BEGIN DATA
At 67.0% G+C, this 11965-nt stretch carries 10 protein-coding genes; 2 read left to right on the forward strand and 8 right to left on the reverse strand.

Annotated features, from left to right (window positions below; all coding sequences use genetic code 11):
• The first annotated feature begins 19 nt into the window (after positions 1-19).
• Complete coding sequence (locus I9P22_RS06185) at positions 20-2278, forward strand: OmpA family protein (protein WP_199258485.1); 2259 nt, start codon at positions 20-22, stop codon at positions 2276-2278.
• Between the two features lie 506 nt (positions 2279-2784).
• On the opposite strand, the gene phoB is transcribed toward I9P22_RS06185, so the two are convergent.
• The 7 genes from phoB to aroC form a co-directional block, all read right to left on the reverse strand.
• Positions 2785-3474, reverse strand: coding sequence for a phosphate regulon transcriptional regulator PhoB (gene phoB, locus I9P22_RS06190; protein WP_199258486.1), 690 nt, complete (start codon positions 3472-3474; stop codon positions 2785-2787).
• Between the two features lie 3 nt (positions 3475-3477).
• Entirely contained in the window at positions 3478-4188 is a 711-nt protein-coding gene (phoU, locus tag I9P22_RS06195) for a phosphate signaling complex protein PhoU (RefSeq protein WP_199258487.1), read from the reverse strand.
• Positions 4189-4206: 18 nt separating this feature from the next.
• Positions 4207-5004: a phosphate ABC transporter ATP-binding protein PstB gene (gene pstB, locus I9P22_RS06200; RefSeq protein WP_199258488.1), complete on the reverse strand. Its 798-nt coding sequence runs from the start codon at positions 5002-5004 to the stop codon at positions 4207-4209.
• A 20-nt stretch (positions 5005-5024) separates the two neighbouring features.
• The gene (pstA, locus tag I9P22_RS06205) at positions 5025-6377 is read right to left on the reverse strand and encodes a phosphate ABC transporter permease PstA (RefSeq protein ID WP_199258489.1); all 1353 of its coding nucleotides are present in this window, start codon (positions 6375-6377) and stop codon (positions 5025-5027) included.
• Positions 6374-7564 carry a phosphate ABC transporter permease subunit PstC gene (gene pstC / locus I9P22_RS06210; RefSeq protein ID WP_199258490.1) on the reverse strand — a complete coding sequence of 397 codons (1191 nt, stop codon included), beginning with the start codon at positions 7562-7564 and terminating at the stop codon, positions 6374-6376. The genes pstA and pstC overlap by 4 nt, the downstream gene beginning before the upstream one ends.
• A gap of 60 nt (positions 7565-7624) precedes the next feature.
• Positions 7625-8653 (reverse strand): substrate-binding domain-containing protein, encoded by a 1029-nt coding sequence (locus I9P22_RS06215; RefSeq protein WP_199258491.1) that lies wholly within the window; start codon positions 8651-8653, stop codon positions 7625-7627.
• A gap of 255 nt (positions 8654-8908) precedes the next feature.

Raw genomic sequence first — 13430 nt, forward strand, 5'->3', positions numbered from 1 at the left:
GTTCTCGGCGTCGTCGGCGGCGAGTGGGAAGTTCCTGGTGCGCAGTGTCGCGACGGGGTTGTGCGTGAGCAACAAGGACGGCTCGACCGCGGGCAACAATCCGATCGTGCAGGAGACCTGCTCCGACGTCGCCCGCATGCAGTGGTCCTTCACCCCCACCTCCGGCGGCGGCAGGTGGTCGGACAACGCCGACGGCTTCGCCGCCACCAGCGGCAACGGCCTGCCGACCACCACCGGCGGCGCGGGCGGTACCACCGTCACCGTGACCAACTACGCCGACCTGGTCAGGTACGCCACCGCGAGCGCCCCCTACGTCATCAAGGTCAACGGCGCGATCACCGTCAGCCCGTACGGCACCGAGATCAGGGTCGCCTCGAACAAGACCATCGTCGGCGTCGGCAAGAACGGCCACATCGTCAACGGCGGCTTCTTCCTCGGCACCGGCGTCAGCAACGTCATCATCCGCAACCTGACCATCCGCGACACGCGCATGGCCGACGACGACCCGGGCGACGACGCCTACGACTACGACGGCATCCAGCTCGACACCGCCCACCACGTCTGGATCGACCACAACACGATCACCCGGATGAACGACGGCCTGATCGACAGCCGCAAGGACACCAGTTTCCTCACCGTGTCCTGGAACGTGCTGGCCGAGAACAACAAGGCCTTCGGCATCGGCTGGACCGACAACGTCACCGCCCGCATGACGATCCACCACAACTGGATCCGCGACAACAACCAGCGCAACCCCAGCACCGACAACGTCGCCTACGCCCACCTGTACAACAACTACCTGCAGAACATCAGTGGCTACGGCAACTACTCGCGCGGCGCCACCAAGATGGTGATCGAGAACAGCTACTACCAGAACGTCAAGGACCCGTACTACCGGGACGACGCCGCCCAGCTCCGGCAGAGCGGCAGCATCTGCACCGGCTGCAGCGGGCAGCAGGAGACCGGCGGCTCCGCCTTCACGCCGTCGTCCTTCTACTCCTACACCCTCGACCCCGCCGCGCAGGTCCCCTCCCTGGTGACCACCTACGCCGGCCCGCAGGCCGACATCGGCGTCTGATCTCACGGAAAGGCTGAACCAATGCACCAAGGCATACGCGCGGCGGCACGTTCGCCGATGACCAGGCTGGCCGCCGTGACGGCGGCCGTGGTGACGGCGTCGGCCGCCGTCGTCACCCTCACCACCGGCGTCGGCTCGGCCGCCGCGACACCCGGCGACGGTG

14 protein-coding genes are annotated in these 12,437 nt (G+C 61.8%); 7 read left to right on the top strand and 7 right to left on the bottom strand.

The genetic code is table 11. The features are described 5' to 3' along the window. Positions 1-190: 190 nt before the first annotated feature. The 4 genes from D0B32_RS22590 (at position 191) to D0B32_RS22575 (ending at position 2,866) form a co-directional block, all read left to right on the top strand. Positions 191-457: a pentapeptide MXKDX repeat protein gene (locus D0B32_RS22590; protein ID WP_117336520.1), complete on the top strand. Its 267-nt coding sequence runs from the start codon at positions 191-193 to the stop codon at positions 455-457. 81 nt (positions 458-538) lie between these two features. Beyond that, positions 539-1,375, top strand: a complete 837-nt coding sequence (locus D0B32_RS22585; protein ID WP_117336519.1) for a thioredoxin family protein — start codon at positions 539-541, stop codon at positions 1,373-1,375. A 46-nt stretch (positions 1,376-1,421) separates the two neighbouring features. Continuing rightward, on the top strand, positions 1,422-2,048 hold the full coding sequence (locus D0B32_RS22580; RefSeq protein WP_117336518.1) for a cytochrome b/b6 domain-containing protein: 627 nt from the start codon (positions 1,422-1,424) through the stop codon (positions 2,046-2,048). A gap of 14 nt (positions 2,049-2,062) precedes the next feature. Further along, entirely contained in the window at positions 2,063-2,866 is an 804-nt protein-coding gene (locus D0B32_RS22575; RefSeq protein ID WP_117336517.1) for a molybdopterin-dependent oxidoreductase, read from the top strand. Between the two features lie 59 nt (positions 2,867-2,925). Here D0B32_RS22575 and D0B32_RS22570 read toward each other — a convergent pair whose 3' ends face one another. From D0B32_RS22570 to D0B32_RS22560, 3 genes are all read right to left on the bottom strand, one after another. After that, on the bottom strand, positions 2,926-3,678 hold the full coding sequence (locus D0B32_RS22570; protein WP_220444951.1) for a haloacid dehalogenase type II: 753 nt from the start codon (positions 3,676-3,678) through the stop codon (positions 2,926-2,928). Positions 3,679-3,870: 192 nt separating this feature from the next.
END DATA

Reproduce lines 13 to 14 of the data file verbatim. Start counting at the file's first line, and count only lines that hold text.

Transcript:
• A 20-nt stretch (positions 5005-5024) separates the two neighbouring features.
• The gene (pstA, locus tag I9P22_RS06205) at positions 5025-6377 is read right to left on the reverse strand and encodes a phosphate ABC transporter permease PstA (RefSeq protein ID WP_199258489.1); all 1353 of its coding nucleotides are present in this window, start codon (positions 6375-6377) and stop codon (positions 5025-5027) included.